Occasionally, in both my freelance and office work, I’ve gotten requests from clients to create a design that’s different. “We don’t want to do what our competitors are doing. We want to be different.” Don’t get me wrong. There’s definitely merit to this request. A design that mimics competitors — or is so bland as to be invisible — fails to have a lasting impact. A strong and unique design is always appropriate.

But just being “different” isn’t enough in and of itself.

Sometimes, it can even be disastrous.

So, when is a “different” design just not enough?

Antietam Cable’s Home of the Future Campaigns & Collateral

Antietam Cable Television approached the team at Icon Graphics to create full-page and banner-sized print ads for the local newspaper, matching the minimalistic strong tone of their new TV spots. I was tasked with creating a print strategy for this “Home of the Future” campaign. The client was thrilled with the result.

One of the struggles I had with preparing for the campaign was finding suitable images. They all needed to be easily masked from their backgrounds or have a white background, and be able to work together with other images. A decent chunk of the time spent designing these ads was in selecting and prepping the images. Typographically, I chose to go for high-contrast between Myriad Black or Bold and Myriad Light. I found that this communicated both strength and sophistication, which is exactly the feeling Antietam Cable wanted in their campaigns.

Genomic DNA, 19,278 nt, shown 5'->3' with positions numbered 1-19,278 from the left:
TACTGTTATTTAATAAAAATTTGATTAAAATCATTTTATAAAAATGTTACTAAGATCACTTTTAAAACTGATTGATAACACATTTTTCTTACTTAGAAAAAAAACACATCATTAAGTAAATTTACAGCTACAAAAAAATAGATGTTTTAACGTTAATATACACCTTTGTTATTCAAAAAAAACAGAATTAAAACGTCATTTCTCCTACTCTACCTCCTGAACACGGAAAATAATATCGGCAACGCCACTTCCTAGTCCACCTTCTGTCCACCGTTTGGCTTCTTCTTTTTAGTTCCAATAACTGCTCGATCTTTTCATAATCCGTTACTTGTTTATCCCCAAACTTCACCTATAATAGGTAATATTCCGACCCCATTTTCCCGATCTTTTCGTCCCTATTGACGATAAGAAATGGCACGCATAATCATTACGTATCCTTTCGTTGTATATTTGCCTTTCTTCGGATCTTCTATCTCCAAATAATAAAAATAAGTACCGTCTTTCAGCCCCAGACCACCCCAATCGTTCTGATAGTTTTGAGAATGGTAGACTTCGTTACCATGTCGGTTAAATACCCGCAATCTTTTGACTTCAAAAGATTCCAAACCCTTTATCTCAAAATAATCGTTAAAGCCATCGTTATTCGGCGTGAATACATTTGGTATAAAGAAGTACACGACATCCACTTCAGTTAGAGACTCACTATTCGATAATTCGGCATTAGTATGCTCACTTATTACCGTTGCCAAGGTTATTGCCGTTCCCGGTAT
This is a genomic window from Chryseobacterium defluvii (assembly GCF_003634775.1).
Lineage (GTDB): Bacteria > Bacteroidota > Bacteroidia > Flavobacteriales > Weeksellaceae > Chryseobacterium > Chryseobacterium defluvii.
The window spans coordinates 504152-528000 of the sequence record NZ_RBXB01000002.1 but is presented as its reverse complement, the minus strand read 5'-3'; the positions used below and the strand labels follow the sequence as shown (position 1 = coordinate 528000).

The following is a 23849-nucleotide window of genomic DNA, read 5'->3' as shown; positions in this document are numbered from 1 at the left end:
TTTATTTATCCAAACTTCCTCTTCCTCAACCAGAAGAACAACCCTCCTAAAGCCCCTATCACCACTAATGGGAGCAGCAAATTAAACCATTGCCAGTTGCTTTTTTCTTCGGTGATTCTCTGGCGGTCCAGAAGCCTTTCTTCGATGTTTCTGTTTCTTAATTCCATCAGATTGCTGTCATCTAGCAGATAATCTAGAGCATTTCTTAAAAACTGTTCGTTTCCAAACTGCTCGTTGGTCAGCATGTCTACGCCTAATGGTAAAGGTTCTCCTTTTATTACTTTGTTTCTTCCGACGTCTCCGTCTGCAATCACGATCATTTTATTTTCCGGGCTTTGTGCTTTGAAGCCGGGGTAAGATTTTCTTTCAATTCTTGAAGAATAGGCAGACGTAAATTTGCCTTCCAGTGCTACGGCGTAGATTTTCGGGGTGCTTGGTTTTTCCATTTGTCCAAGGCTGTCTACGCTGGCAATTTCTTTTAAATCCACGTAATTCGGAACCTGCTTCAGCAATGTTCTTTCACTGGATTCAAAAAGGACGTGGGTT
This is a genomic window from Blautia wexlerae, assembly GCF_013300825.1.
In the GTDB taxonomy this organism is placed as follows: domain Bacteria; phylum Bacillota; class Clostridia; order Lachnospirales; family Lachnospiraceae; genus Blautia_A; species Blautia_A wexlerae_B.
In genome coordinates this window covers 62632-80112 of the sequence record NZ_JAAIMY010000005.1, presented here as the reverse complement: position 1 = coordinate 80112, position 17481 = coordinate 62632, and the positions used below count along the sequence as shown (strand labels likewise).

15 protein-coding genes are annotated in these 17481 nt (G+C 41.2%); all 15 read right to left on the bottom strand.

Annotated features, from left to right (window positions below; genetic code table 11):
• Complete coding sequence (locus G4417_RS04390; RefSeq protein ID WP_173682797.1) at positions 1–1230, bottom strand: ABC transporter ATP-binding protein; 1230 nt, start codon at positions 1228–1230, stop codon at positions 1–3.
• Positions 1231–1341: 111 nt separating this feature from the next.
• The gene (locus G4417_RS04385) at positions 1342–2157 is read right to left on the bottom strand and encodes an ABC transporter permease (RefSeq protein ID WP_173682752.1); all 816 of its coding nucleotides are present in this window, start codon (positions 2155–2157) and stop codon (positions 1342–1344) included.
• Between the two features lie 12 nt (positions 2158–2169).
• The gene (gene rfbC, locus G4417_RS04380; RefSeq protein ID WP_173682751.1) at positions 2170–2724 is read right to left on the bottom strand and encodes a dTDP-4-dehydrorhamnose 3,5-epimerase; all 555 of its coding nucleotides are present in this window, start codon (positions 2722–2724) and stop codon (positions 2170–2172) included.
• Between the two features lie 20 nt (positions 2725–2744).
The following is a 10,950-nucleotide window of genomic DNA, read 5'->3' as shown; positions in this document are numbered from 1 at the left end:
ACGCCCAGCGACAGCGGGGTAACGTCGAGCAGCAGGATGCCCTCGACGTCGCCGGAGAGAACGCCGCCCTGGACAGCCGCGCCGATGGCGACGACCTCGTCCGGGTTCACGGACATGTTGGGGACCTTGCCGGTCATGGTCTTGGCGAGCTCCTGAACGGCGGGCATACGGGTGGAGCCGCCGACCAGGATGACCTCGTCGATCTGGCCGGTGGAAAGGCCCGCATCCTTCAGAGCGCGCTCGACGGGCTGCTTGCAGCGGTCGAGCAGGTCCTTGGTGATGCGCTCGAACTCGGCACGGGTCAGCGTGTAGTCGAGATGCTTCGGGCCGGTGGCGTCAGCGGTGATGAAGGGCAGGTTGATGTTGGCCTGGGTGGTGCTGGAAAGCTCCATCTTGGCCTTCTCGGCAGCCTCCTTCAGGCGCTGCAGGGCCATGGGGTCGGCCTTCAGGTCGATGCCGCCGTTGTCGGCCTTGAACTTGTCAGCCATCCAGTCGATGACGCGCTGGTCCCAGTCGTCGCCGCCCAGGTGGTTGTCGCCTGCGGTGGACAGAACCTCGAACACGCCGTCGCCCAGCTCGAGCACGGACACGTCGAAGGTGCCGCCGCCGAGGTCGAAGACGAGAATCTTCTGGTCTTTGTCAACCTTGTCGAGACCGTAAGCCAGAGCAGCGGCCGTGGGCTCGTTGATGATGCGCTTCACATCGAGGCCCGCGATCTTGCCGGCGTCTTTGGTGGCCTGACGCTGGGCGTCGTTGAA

After the ad campaigns were so well-received, Antietam Cable came back to the team at Icon and asked us to redesign all of their collateral materials in the same theme as the ad campaign. This included their cable channel guide, digital phone booklet, services pricing guide, digital phone brochure, digital cable brochure, high-speed internet brochure, business-class services brochure, and business-class services stepped one-sheet inserts. Once again, these designs were successful: the client approved the design, which was created specifically for ease of use for their customers. All around, it was a win-win.